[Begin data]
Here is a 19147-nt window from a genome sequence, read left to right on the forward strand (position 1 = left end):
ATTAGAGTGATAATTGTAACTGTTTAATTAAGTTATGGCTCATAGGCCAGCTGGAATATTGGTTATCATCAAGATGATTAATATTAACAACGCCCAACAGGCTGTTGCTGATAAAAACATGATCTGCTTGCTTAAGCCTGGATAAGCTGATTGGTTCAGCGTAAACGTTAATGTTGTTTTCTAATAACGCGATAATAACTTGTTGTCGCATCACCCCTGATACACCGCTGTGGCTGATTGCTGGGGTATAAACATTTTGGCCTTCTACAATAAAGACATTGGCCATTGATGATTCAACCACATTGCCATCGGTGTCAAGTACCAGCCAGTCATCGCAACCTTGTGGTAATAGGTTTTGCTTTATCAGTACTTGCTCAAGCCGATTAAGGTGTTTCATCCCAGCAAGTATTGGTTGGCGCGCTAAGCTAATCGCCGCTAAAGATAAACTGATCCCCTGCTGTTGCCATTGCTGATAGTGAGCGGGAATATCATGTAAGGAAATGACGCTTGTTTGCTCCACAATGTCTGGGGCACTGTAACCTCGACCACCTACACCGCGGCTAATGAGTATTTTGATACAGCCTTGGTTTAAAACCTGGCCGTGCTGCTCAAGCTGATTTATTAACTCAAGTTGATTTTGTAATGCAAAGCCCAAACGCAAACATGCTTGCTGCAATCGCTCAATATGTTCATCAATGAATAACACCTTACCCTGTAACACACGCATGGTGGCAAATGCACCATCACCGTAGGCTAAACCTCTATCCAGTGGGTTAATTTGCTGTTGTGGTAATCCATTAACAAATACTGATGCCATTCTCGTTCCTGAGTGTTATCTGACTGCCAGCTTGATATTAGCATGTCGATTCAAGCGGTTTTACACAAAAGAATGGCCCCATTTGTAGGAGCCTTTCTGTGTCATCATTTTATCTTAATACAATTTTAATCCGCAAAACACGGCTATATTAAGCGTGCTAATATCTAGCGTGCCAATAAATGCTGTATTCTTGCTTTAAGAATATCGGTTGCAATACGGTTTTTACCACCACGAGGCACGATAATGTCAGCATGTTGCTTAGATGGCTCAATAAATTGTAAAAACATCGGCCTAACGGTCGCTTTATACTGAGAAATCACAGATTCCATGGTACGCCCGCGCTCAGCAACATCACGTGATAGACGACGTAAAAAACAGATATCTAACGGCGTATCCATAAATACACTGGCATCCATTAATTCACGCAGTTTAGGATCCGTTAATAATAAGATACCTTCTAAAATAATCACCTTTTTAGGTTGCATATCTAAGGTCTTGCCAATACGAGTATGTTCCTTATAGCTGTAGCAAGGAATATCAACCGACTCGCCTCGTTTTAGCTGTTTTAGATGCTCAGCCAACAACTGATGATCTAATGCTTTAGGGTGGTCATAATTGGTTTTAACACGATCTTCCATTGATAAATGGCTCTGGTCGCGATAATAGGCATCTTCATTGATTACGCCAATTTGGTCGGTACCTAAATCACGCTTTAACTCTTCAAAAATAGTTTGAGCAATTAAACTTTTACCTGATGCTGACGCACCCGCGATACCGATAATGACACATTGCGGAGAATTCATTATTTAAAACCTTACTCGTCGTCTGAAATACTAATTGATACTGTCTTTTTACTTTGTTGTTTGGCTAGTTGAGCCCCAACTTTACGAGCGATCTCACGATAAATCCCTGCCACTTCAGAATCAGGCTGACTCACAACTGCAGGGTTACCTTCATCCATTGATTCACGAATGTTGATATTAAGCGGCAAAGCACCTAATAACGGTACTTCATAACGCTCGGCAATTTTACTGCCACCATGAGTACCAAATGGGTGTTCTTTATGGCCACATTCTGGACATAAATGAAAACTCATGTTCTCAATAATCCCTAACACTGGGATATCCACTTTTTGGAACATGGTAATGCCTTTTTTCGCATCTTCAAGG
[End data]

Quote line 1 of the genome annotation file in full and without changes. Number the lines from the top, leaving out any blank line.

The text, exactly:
Here is a 19147-nt window from a genome sequence, read left to right on the forward strand (position 1 = left end):